No one knows yet what will happen as a result of Brexit, and whether the UK will still have access through the AIFMD passporting regime to the European Union market, or if it will have its own regulations. Jersey and Guernsey are linked closely to the UK but they are independent from it, so they may be able to negotiate a separate third-party passporting regime into the European Union. If so, they could play a very important role especially for UK-based asset managers that want to raise money from outside the UK.
In Asia, there is a trend towards opening up fund structures in the real estate space to attract international investors. They will have to make this work from a regulatory and tax-efficiency perspective, but in five to 10 years there could be a market in some of the region’s jurisdictions.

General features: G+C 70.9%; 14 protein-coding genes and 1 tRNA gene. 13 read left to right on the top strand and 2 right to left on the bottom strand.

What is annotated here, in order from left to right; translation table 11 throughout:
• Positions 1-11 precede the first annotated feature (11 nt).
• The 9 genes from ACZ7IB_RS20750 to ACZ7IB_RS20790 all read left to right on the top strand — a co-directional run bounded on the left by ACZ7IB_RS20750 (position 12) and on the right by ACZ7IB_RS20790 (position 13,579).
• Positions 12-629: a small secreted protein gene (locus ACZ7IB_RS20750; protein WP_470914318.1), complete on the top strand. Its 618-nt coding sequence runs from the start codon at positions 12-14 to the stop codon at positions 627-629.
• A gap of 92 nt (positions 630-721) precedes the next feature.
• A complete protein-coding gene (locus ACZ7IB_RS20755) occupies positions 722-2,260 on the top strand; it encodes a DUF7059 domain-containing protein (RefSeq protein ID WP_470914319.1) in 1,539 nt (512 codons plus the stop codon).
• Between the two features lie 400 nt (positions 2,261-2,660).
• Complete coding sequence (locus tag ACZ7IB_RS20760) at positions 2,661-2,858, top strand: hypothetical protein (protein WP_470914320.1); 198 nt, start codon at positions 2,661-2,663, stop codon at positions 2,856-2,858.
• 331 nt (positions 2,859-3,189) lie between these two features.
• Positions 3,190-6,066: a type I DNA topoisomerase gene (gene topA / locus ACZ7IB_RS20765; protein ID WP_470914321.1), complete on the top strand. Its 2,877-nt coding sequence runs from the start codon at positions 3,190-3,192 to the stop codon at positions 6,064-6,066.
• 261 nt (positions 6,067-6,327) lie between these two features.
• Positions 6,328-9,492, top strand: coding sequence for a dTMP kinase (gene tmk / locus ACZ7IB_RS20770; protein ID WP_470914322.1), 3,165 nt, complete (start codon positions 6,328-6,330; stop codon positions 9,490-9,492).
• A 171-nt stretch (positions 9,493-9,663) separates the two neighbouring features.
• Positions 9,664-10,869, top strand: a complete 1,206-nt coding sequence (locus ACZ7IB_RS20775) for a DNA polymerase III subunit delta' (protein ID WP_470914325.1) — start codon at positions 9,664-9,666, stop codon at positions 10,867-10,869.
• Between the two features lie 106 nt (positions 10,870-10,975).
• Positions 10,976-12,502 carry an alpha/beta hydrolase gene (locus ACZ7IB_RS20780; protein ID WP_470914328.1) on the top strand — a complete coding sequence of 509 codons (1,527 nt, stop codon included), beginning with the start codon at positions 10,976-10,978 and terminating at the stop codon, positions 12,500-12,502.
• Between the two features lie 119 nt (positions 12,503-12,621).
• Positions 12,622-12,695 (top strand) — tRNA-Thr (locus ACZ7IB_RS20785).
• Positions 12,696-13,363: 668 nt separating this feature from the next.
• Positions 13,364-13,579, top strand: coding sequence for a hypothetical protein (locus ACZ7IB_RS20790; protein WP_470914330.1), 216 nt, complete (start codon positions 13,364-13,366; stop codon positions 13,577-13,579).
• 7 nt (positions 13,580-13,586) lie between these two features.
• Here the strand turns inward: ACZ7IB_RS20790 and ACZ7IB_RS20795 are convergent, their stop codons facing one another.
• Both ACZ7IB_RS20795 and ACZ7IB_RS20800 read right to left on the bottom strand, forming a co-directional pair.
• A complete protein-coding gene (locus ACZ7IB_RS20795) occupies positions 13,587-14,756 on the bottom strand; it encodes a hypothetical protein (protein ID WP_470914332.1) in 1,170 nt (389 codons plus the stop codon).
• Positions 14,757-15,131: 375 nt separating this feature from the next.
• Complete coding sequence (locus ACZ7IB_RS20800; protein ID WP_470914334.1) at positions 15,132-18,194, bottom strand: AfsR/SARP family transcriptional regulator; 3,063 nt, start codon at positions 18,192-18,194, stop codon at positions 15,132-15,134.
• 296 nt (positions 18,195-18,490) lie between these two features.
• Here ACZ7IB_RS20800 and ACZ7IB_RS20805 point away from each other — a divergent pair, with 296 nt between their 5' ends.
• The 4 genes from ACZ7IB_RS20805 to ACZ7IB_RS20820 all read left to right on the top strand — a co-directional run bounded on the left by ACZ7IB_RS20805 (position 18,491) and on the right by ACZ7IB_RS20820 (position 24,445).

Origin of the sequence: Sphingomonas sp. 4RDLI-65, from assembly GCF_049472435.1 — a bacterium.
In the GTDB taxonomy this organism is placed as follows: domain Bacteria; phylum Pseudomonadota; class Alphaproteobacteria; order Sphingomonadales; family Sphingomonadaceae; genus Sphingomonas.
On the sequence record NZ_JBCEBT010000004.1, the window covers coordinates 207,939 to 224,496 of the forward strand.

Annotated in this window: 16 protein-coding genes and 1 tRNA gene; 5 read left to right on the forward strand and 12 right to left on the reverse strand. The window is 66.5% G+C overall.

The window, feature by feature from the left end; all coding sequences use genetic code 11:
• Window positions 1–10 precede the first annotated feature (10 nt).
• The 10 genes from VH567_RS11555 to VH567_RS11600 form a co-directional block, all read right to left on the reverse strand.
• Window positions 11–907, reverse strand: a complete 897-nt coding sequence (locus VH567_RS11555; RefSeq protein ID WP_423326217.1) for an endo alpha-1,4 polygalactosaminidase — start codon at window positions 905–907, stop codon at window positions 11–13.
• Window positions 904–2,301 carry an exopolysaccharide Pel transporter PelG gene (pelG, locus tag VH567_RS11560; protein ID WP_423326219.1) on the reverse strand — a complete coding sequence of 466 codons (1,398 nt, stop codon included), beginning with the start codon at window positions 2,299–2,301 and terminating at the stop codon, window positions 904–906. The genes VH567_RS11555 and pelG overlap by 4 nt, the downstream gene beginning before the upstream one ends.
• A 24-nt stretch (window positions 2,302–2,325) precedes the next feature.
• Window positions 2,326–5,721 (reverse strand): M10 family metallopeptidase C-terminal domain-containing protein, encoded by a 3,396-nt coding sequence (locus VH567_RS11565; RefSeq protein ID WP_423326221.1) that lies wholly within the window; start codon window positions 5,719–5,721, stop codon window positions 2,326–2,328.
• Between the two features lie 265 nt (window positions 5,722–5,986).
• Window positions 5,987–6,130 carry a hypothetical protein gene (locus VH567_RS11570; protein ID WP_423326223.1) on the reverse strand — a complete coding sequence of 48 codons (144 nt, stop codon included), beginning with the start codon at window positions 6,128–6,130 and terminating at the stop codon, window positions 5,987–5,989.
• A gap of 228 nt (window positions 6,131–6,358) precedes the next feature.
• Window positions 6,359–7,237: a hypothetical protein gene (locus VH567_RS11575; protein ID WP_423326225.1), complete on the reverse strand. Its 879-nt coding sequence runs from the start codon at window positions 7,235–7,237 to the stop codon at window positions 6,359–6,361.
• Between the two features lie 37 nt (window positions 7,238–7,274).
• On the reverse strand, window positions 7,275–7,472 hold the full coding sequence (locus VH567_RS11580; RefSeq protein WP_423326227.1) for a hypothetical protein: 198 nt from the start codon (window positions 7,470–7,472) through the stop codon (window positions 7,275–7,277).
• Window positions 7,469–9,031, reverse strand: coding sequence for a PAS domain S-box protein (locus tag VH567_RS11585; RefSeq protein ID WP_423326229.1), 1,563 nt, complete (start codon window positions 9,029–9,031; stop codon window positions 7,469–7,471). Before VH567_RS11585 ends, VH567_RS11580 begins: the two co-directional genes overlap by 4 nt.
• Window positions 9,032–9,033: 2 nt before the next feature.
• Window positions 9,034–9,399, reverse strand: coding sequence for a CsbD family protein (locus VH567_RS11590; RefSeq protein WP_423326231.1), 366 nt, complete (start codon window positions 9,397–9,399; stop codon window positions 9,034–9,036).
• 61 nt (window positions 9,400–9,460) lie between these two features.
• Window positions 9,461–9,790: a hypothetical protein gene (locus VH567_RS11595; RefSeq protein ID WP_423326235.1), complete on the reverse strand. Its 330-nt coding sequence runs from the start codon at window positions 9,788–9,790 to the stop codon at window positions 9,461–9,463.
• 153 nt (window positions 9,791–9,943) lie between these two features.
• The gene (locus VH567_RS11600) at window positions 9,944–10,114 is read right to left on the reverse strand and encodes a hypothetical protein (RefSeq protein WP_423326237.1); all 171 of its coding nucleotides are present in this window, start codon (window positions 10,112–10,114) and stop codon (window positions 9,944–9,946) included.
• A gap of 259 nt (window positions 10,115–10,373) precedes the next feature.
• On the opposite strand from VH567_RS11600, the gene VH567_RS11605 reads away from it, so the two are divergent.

This article is sponsored by RBC. It appeared in the Regulation and Fund Domiciles supplement with the May 2018 issue of PERE.